On January 28, the World Health Organization (WHO) said that Zika virus, a mosquito-borne infection, was “spreading explosively,” and that within 12 months as many as four million people in the Americas could be exposed to the virus.
Zika, which is thought to be behind a dramatic increase in babies born in Brazil with abnormally small heads (a condition called microcephaly), emerged in Uganda nearly 70 years ago. Otherwise, Zika results in typically mild symptoms including fever, rash, joint pain and conjunctivitis.
In 2007 a major outbreak was reported from Yap Islands in the Pacific nation of Micronesia. By 2014 Zika had spread across the Pacific to Easter Island, and to northeast Brazil by May 2015. Since then, its spread across the Americas has been relentless, with infections reported in at least 20 countries. WHO officials have said it is likely that the virus will spread to almost every nation in the Americas.
So why does the virus have the potential to spread throughout the region?
What’s behind the ‘relentless’ spread prediction?
The Zika virus is transmitted through the bite of Aedes mosquitoes. When mosquitoes feed on a person with the virus, they can transmit it to the next person they bite. Travel across the Americas will bring infected individuals in contact with biting insects wherever they have established populations.
So, to understand the risk from Zika or from any other virus spread by these mosquito species, we need to understand the actual and potential geographical distributions of Aedes mosquitoes and human travel patterns to and from infected regions.
In mid-January, researchers from Canada and the U.K. published a [risk analysis](http://dx.doi.org/10.1016/S0140-6736(16)00080-5) for Zika based on models of the distribution of Aedes aegypti and Aedes albopictus. They used environmental data to predict where these mosquitoes can establish themselves, and also incorporated travel data from Brazil to cities in the rest of the Americas.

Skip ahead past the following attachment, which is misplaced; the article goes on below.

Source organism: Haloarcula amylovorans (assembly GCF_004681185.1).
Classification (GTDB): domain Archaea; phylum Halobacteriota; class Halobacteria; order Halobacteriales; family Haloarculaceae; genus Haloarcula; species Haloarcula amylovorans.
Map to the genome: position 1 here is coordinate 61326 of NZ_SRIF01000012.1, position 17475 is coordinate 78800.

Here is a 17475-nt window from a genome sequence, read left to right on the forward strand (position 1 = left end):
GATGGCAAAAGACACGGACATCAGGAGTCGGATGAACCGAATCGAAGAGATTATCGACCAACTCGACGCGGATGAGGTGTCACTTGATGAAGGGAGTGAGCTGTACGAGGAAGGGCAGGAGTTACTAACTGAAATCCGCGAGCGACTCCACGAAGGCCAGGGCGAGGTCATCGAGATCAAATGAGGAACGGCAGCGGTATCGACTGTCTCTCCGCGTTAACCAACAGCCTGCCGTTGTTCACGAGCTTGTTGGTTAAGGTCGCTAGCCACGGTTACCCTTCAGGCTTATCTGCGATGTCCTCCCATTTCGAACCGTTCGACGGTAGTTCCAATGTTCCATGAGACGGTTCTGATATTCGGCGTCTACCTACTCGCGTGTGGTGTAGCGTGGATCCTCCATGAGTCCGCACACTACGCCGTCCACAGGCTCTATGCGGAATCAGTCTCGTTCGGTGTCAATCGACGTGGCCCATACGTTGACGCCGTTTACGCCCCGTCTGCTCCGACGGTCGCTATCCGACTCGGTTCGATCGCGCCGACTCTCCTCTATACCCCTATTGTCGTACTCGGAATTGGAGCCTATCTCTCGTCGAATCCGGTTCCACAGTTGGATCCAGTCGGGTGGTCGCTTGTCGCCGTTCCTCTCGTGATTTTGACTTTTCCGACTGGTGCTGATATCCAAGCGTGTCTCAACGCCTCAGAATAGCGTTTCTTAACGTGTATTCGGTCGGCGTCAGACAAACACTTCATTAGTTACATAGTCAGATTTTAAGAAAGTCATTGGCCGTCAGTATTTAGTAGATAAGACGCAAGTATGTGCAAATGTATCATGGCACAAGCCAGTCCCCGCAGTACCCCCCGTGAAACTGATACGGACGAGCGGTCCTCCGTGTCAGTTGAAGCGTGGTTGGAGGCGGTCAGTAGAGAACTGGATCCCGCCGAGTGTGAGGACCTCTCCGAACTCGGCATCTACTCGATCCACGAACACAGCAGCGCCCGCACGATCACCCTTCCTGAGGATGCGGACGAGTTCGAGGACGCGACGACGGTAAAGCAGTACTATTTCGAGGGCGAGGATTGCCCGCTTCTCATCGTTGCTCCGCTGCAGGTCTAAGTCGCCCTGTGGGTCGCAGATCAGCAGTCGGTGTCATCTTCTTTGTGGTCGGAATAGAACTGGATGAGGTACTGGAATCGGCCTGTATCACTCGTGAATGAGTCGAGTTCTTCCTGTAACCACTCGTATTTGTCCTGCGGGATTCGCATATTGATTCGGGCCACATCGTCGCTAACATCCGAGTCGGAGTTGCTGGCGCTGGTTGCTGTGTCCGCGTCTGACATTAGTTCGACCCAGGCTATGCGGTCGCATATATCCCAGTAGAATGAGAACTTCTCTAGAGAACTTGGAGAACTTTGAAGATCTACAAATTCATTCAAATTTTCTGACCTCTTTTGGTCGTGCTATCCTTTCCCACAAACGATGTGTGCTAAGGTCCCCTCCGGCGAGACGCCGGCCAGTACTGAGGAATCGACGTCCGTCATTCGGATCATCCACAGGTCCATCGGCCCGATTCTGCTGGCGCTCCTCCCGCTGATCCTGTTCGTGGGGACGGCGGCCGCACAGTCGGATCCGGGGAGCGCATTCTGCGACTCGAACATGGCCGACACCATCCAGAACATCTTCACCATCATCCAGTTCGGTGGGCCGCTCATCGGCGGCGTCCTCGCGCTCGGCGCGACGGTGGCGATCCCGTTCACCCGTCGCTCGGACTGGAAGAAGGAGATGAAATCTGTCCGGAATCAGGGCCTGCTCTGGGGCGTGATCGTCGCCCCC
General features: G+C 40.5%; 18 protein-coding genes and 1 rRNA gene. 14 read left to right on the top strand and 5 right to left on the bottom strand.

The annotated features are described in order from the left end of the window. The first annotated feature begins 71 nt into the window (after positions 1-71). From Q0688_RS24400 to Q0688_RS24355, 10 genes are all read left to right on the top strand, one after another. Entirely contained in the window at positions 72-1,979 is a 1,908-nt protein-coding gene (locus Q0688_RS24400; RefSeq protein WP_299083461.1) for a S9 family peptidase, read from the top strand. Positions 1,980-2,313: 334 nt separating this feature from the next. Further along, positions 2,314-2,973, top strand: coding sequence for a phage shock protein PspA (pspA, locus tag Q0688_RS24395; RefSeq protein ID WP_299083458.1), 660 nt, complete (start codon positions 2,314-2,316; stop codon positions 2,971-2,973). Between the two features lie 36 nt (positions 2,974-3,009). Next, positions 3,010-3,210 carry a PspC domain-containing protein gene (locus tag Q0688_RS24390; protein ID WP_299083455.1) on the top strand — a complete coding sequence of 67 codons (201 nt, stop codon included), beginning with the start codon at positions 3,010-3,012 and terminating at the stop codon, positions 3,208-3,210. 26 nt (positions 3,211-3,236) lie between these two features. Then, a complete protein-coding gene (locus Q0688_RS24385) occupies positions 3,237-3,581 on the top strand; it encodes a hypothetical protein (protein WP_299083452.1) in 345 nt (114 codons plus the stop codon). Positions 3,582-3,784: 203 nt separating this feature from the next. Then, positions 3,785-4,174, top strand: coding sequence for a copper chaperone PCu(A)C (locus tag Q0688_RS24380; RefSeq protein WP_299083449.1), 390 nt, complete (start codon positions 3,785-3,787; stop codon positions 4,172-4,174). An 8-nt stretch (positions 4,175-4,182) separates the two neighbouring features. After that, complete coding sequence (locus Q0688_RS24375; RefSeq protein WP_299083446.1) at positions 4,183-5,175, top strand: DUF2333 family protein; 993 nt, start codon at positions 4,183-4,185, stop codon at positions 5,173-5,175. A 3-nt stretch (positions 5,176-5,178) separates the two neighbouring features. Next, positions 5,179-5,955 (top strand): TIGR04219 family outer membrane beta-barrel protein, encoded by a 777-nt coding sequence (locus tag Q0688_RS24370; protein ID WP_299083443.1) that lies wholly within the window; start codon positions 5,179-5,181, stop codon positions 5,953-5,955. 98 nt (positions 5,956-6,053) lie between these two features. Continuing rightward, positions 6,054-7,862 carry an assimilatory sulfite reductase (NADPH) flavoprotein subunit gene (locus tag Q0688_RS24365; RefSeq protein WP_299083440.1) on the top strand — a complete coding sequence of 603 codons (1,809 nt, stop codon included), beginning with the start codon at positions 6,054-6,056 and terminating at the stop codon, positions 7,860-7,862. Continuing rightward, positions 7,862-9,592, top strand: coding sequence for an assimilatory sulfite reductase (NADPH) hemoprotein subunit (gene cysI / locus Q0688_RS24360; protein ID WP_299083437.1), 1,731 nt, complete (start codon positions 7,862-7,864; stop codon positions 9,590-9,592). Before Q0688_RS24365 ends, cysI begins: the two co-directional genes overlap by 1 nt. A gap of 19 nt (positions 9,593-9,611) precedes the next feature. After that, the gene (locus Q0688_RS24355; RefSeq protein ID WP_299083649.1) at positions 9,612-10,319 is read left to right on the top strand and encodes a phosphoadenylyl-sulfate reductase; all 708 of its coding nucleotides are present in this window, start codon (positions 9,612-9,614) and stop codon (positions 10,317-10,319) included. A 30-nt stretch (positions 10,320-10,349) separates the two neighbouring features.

Their analysis predicts that only Chile and Canada aren’t at risk of local Zika epidemics, because their models suggest that neither Aedes vector species will be found in those countries.
While their prediction takes into account people bringing in the virus by traveling from regions with recent Zika outbreaks, it does not distinguish between the abilities of the two mosquito species to transmit the virus.
Different mosquitoes, different risks
Epidemiologists are used to looking at disease vectors to try to puzzle out how diseases will spread and to what extent. Lauren Gardner at the University of New South Wales and my group at the University of Texas at Austin have created different models to predict mosquito distributions and analyze travel patterns in relation to dengue. Dengue is the most common mosquito-borne viral disease in the world (and is also spread by the Aedes mosquito), and has been spreading rapidly. In fact, there have been major dengue outbreaks in Florida and Texas in the last decade.
It’s not only a matter of where the mosquitoes can prosper. Critically, our analysis shows the risk of Zika spread will depend on how effective the two mosquito species are in transmitting Zika infection.
Ae. aegypti is known to be very effective as a vector for both dengue and Zika. However, its distribution is severely limited to hot wet regions (like much of the tropics) and it cannot spread easily to other areas. In the United States, for instance, it has established populations in a few states, such as Florida and Texas. These are the areas that are most at risk for Zika.